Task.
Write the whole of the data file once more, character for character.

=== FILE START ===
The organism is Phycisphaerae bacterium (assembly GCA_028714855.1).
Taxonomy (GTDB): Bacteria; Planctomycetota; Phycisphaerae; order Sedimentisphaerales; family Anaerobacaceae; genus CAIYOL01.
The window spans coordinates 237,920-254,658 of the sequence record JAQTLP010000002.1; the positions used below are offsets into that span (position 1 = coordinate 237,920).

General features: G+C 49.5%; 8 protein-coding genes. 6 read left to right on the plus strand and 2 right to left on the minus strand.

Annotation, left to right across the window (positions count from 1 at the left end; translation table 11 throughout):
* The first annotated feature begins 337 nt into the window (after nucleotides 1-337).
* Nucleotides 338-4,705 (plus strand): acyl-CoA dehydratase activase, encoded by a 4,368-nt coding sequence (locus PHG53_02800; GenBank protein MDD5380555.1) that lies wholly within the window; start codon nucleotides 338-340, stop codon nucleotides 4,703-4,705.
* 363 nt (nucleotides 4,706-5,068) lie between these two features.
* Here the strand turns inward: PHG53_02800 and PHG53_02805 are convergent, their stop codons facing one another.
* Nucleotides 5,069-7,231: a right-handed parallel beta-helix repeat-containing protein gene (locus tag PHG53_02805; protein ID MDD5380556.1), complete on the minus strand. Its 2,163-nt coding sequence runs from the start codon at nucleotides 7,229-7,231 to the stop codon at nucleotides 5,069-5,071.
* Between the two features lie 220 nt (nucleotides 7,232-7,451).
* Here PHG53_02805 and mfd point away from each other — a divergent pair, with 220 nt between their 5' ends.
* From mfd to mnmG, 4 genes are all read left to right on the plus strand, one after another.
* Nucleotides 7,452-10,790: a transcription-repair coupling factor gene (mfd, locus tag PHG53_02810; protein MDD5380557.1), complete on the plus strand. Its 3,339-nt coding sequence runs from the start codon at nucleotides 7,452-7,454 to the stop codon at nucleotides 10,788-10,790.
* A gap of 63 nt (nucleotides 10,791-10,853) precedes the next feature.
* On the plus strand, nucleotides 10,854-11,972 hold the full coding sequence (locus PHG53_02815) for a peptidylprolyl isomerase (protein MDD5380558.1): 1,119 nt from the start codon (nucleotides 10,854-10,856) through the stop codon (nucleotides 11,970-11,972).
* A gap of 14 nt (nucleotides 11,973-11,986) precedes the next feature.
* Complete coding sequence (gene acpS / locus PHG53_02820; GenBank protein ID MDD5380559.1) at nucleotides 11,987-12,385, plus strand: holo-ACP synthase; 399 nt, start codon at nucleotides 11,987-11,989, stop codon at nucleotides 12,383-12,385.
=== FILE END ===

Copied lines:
The organism is Phycisphaerae bacterium (assembly GCA_028714855.1).
Taxonomy (GTDB): Bacteria; Planctomycetota; Phycisphaerae; order Sedimentisphaerales; family Anaerobacaceae; genus CAIYOL01.
The window spans coordinates 237,920-254,658 of the sequence record JAQTLP010000002.1; the positions used below are offsets into that span (position 1 = coordinate 237,920).

General features: G+C 49.5%; 8 protein-coding genes. 6 read left to right on the plus strand and 2 right to left on the minus strand.

Annotation, left to right across the window (positions count from 1 at the left end; translation table 11 throughout):
* The first annotated feature begins 337 nt into the window (after nucleotides 1-337).
* Nucleotides 338-4,705 (plus strand): acyl-CoA dehydratase activase, encoded by a 4,368-nt coding sequence (locus PHG53_02800; GenBank protein MDD5380555.1) that lies wholly within the window; start codon nucleotides 338-340, stop codon nucleotides 4,703-4,705.
* 363 nt (nucleotides 4,706-5,068) lie between these two features.
* Here the strand turns inward: PHG53_02800 and PHG53_02805 are convergent, their stop codons facing one another.
* Nucleotides 5,069-7,231: a right-handed parallel beta-helix repeat-containing protein gene (locus tag PHG53_02805; protein ID MDD5380556.1), complete on the minus strand. Its 2,163-nt coding sequence runs from the start codon at nucleotides 7,229-7,231 to the stop codon at nucleotides 5,069-5,071.
* Between the two features lie 220 nt (nucleotides 7,232-7,451).
* Here PHG53_02805 and mfd point away from each other — a divergent pair, with 220 nt between their 5' ends.
* From mfd to mnmG, 4 genes are all read left to right on the plus strand, one after another.
* Nucleotides 7,452-10,790: a transcription-repair coupling factor gene (mfd, locus tag PHG53_02810; protein MDD5380557.1), complete on the plus strand. Its 3,339-nt coding sequence runs from the start codon at nucleotides 7,452-7,454 to the stop codon at nucleotides 10,788-10,790.
* A gap of 63 nt (nucleotides 10,791-10,853) precedes the next feature.
* On the plus strand, nucleotides 10,854-11,972 hold the full coding sequence (locus PHG53_02815) for a peptidylprolyl isomerase (protein MDD5380558.1): 1,119 nt from the start codon (nucleotides 10,854-10,856) through the stop codon (nucleotides 11,970-11,972).
* A gap of 14 nt (nucleotides 11,973-11,986) precedes the next feature.
* Complete coding sequence (gene acpS / locus PHG53_02820; GenBank protein ID MDD5380559.1) at nucleotides 11,987-12,385, plus strand: holo-ACP synthase; 399 nt, start codon at nucleotides 11,987-11,989, stop codon at nucleotides 12,383-12,385.